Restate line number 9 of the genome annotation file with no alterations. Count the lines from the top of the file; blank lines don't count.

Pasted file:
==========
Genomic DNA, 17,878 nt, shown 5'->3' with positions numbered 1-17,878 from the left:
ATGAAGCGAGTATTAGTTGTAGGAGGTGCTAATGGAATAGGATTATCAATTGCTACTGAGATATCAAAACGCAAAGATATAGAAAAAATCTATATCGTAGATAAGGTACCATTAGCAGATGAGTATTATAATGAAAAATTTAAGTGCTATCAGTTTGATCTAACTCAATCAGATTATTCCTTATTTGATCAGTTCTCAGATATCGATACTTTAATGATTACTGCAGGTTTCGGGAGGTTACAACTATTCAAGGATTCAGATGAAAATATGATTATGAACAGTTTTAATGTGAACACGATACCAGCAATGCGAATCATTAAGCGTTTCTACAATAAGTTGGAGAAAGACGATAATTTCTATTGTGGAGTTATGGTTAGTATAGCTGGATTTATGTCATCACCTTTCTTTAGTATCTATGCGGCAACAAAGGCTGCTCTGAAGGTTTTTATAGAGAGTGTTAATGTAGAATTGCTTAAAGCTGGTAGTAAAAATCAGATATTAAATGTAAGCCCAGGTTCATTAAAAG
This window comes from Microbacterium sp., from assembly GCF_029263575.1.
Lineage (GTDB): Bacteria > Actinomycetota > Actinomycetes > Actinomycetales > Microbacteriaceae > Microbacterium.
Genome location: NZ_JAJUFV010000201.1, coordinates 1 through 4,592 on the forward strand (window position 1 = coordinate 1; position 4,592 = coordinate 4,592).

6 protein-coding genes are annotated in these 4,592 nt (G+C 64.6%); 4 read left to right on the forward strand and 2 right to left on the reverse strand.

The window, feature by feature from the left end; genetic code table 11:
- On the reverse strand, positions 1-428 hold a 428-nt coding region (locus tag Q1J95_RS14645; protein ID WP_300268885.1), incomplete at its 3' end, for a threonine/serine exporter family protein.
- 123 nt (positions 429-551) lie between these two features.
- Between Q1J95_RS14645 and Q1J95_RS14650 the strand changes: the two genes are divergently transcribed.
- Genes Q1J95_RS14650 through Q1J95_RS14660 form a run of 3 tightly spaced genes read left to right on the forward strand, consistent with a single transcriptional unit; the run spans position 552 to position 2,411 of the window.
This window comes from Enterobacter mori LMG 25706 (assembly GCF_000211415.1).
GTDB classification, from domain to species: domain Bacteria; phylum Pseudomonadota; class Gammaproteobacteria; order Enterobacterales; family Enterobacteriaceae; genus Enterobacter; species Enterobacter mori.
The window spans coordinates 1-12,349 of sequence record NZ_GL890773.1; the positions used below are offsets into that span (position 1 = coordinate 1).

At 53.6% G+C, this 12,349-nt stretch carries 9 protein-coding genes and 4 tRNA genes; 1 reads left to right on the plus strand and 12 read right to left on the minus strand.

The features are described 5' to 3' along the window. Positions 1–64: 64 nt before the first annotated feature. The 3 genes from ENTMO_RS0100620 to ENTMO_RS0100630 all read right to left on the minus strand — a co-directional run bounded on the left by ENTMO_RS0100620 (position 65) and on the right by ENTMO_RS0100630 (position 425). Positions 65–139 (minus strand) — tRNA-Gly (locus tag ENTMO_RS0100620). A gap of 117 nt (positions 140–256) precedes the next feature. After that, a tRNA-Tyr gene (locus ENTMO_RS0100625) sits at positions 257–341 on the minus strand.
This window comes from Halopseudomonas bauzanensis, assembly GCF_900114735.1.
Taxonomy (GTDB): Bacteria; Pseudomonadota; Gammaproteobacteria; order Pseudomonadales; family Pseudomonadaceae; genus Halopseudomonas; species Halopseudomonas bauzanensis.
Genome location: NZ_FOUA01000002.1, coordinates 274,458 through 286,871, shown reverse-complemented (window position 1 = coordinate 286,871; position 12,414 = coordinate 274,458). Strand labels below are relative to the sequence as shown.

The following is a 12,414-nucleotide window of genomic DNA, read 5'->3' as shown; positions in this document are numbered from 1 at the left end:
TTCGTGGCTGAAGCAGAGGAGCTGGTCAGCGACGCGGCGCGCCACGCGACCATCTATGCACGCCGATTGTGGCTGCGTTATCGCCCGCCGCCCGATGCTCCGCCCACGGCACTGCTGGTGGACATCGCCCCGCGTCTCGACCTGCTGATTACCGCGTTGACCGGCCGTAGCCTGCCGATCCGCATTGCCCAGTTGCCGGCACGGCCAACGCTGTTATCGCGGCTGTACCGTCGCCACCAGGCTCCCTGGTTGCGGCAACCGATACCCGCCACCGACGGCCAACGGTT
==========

- 123 nt (positions 429-551) lie between these two features.